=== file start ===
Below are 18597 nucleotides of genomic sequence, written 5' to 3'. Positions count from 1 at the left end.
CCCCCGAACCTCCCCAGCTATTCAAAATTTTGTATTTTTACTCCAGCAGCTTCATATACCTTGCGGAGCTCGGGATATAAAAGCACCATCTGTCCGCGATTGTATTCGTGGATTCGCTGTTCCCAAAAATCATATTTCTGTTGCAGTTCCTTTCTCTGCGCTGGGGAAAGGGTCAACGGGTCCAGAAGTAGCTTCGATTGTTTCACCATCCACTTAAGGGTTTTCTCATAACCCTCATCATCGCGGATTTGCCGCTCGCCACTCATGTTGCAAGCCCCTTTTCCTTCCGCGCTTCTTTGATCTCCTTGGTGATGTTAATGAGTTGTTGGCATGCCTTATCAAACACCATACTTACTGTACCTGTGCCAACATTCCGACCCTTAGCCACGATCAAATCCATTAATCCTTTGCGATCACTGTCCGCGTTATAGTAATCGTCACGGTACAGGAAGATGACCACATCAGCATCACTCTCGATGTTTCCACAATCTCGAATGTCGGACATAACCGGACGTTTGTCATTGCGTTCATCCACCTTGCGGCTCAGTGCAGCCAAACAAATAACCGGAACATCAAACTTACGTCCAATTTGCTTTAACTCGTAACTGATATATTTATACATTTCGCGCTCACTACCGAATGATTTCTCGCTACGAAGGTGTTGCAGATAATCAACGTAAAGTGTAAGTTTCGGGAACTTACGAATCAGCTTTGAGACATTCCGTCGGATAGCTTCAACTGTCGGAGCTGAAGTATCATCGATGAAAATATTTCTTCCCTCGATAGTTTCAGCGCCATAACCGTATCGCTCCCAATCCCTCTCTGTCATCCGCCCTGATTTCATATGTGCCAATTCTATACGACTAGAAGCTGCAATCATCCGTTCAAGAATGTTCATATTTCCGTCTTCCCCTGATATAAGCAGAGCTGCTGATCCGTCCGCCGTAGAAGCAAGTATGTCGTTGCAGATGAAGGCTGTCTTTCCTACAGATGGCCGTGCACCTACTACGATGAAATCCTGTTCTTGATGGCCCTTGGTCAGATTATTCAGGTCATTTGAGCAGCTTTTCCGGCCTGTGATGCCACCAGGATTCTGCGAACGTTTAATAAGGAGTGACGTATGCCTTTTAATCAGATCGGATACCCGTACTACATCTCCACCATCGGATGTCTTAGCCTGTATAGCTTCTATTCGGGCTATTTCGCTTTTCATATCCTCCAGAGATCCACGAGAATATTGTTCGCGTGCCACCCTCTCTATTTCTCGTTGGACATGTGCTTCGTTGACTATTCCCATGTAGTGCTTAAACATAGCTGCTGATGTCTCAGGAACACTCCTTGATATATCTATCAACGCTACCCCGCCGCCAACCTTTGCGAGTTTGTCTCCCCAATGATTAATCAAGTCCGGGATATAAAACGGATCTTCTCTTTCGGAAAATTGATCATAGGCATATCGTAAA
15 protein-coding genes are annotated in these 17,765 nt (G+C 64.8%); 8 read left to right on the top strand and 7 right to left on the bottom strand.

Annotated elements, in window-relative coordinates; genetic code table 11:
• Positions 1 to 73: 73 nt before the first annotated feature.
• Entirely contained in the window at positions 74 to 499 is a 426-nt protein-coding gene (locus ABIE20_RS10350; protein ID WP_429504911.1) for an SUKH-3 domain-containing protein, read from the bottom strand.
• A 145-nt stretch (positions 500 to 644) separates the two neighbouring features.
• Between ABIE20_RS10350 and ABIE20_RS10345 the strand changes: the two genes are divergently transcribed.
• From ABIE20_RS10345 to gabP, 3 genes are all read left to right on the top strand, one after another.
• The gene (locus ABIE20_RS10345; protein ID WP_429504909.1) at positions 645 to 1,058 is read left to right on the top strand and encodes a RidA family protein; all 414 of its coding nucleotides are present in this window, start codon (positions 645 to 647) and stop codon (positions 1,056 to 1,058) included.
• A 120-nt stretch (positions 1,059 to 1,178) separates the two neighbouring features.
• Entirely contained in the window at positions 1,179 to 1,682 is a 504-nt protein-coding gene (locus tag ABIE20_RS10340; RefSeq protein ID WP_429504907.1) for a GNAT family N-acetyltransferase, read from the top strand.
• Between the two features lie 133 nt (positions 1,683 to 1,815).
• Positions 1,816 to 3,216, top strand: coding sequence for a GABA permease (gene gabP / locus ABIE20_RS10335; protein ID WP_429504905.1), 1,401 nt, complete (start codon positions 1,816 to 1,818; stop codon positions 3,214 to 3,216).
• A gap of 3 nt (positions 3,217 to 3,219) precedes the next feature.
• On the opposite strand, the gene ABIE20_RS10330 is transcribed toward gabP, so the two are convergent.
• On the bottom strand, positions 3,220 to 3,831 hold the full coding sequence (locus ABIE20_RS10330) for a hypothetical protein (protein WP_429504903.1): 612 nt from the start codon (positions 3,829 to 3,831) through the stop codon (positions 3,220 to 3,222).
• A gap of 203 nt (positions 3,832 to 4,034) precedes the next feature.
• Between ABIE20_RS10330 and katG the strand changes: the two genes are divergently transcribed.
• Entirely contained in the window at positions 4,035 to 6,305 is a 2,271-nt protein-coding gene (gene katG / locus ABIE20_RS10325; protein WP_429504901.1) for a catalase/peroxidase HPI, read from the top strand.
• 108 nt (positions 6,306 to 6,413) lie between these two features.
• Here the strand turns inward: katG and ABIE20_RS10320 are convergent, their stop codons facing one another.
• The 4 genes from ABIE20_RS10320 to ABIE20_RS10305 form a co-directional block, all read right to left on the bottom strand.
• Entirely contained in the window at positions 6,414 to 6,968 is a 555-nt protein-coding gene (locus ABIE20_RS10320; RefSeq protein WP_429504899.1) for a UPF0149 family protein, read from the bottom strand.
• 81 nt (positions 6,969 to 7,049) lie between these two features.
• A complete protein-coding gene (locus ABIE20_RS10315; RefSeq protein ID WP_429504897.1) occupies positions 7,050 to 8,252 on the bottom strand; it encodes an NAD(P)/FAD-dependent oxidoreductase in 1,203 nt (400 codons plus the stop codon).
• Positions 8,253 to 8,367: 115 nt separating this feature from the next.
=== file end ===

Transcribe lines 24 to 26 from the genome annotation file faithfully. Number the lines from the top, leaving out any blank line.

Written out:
• Entirely contained in the window at positions 6,414 to 6,968 is a 555-nt protein-coding gene (locus ABIE20_RS10320; RefSeq protein WP_429504899.1) for a UPF0149 family protein, read from the bottom strand.
• 81 nt (positions 6,969 to 7,049) lie between these two features.
• A complete protein-coding gene (locus ABIE20_RS10315; RefSeq protein ID WP_429504897.1) occupies positions 7,050 to 8,252 on the bottom strand; it encodes an NAD(P)/FAD-dependent oxidoreductase in 1,203 nt (400 codons plus the stop codon).